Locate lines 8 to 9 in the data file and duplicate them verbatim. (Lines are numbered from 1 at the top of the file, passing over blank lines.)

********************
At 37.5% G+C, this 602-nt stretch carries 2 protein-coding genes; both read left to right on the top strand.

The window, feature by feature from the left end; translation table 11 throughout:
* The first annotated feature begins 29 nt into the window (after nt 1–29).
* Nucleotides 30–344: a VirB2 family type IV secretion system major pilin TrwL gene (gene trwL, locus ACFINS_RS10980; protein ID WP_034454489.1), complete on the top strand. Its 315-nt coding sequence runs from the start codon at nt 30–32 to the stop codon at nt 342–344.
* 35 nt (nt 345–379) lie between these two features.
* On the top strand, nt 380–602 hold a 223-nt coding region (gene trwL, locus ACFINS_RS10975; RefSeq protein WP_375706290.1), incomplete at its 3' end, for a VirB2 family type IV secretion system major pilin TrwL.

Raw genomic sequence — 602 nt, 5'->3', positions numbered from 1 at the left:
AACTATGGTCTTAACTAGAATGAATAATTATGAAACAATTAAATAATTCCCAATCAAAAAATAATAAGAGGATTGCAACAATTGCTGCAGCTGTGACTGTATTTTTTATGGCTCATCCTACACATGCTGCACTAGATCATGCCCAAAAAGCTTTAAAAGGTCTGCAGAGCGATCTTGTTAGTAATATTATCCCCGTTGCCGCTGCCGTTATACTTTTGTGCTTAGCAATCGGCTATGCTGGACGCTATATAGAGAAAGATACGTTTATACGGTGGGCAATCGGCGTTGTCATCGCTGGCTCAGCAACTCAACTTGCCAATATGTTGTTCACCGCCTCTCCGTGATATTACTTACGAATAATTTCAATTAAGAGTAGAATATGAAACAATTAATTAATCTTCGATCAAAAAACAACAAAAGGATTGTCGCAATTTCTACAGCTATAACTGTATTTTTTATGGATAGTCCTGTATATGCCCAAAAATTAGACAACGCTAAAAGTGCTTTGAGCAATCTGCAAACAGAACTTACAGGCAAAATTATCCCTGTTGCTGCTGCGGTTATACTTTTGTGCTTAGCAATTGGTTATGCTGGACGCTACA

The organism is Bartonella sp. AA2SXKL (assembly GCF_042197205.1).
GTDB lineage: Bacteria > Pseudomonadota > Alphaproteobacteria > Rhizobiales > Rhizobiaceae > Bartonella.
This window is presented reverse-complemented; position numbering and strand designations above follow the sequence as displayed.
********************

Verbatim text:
AACTATGGTCTTAACTAGAATGAATAATTATGAAACAATTAAATAATTCCCAATCAAAAAATAATAAGAGGATTGCAACAATTGCTGCAGCTGTGACTGTATTTTTTATGGCTCATCCTACACATGCTGCACTAGATCATGCCCAAAAAGCTTTAAAAGGTCTGCAGAGCGATCTTGTTAGTAATATTATCCCCGTTGCCGCTGCCGTTATACTTTTGTGCTTAGCAATCGGCTATGCTGGACGCTATATAGAGAAAGATACGTTTATACGGTGGGCAATCGGCGTTGTCATCGCTGGCTCAGCAACTCAACTTGCCAATATGTTGTTCACCGCCTCTCCGTGATATTACTTACGAATAATTTCAATTAAGAGTAGAATATGAAACAATTAATTAATCTTCGATCAAAAAACAACAAAAGGATTGTCGCAATTTCTACAGCTATAACTGTATTTTTTATGGATAGTCCTGTATATGCCCAAAAATTAGACAACGCTAAAAGTGCTTTGAGCAATCTGCAAACAGAACTTACAGGCAAAATTATCCCTGTTGCTGCTGCGGTTATACTTTTGTGCTTAGCAATTGGTTATGCTGGACGCTACA

The organism is Bartonella sp. AA2SXKL (assembly GCF_042197205.1).